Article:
A man is very unhappy with his life, but when he will be diagnosed with a rare syndrome, everything will change.
2012 | 5 - 10 | Drama | Live-Action | Spain | Supernatural
Manuel is a middle-aged man who’s profoundly unhappy with his life. He’s been working for 25 years in the same company, and got no promotion. His wife ignores him, his children are like strangers and he has one friend – that he hates. His existence goes by with indolence, until one day, as a result of a persistent headache, he’s diagnosed with a rare syndrome: in no time he will turn into an elephant.
This shocking revelation and his rapid metamorphosis into the clumsy animal will give a jolt to its existence. As a modern and tragicomic Gregor Samsa, he’ll see his family drift away, his daily activities become more and more difficult, ending in a total alienation from society and life. This transformation, however, will perhaps be the only cathartic and liberating solution for his deep discontent .
Narrated in first person by the protagonist, this surreal story of alienation and catharsis oscillates in between two opposite and coexisting tones: on one hand, the situation is always on the verge of becoming grotesque, on the other the intimate and emotional impact of the narrative is strong (als thanks to Alexander Desplat’s leitmotiv, borrowed from the Fantastic Mr. Fox score).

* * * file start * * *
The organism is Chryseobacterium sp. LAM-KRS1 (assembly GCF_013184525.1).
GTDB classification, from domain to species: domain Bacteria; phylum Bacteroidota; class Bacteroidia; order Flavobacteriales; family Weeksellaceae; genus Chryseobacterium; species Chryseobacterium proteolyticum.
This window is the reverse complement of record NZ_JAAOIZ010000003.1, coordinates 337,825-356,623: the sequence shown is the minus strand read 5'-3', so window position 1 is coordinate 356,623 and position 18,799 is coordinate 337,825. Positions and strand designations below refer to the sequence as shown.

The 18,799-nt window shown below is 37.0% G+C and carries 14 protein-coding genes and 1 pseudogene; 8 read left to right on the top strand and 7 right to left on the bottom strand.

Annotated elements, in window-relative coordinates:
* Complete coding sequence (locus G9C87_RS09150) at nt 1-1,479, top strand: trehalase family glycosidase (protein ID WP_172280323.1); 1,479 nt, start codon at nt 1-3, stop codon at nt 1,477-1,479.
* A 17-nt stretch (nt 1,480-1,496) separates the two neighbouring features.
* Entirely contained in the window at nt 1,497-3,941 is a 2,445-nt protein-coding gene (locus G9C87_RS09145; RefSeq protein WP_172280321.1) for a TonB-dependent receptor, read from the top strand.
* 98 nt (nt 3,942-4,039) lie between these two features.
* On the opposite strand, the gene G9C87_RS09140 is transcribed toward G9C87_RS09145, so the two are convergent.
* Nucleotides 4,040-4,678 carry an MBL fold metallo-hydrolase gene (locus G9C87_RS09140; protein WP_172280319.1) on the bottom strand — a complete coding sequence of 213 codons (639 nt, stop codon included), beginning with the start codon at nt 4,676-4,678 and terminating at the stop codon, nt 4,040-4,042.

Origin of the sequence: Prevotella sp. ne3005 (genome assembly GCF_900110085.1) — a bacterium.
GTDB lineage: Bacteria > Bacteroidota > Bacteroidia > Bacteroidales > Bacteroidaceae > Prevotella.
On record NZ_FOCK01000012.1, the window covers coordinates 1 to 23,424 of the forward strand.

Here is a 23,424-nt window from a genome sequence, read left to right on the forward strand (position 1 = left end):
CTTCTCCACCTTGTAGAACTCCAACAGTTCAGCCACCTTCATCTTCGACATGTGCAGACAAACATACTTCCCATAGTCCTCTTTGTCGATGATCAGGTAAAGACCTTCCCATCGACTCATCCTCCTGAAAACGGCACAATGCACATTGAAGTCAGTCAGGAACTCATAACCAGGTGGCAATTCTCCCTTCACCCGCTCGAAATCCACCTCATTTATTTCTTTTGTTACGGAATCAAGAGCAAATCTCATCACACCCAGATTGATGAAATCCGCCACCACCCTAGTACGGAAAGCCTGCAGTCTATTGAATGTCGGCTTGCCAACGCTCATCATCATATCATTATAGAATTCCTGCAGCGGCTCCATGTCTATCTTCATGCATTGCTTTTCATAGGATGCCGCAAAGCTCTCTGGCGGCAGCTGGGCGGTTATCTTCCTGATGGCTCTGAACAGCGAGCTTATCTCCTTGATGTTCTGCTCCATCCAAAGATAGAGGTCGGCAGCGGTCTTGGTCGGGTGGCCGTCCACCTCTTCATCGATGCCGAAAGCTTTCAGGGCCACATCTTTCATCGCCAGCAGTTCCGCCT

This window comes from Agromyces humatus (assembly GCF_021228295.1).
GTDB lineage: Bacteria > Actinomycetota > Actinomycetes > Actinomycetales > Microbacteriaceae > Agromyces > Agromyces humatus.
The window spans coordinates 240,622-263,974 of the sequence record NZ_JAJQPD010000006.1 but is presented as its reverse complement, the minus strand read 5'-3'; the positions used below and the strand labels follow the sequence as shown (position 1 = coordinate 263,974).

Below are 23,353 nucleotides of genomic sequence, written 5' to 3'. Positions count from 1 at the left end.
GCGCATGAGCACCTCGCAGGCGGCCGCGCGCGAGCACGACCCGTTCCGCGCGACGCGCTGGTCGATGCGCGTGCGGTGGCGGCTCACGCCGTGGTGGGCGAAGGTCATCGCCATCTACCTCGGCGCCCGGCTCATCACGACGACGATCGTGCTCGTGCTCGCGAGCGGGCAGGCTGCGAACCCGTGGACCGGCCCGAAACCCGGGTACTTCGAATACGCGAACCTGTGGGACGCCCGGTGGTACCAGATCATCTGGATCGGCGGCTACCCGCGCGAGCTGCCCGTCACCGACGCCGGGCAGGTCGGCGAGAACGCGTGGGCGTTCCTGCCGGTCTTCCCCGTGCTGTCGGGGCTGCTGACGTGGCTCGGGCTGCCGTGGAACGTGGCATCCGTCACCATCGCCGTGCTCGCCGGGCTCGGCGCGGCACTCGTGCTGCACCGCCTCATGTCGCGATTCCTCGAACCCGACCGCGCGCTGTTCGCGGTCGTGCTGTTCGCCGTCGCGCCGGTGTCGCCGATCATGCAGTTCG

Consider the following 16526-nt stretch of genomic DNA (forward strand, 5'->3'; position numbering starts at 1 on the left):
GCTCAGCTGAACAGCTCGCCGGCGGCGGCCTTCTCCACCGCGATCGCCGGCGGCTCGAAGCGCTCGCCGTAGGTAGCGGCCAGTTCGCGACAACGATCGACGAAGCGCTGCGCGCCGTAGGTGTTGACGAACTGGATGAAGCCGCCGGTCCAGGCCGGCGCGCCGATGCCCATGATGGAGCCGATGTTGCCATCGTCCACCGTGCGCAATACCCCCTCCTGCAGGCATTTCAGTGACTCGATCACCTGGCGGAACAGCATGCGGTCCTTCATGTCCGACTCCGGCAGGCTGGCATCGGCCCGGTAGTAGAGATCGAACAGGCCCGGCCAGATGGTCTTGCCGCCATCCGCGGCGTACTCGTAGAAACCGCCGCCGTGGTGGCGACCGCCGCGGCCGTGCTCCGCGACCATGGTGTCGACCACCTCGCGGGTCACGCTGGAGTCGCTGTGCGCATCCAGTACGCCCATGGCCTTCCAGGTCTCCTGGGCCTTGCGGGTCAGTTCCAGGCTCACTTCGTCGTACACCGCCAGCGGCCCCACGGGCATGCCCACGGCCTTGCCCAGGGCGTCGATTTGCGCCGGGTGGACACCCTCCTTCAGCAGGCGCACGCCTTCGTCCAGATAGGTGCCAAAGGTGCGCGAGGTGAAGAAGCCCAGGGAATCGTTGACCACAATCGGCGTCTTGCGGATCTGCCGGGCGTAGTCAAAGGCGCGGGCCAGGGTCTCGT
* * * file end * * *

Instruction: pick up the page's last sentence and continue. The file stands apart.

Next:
This is the peculiarity of ‘Elephant‘. The constant shift between comedy and tragedy is handled very well by the director, who never allows the protagonist to become a bogeyman to get easy laughs. The absurdity of the fact that we are witnessing the transformation of a man in an elephant becomes secondary, as we realize that it’s none other than the extreme portrait of the deep existential distress of the protagonist.
The mix of high and low influences put together by Pablo Larcuen is interesting. The obvious Kafkaesque inspiration is the main trait of the story, but the director has taken bits from popular culture and cinema history, combining everything in an original and modern way. It’s impossible not to think of David Lynch’s Elephant Man, explicitly mentioned in a witty joke in which the protagonist asks if he’ll become like the protagonist of the film. But no, he is answered, he’ll esemble more Babar the elephant. Sad and funny, art films and children’s cartoons , everything is incredibly balanced and maintains its consistency. There are also similarities with Spike Jonze’s style, it’s difficult not to think of the Daft Punk’s Da Funk. The anthropomorphic dog who wanders the streets of New York becomes a sad and alienated elephant, but the night scenes of the two solitary “monsters” recall each other.
Pablo Larcuen is a young Spanish talent . His first short , the crazy Mi Amigo Invisible, debuted at Sundance 2010 and was included in the shortlist for that year’s Oscars. Elephant won the award for best short film at 2012 SITGES. Has just made his first feature film, the horror , the first to be filmed entirely with an i-phone.
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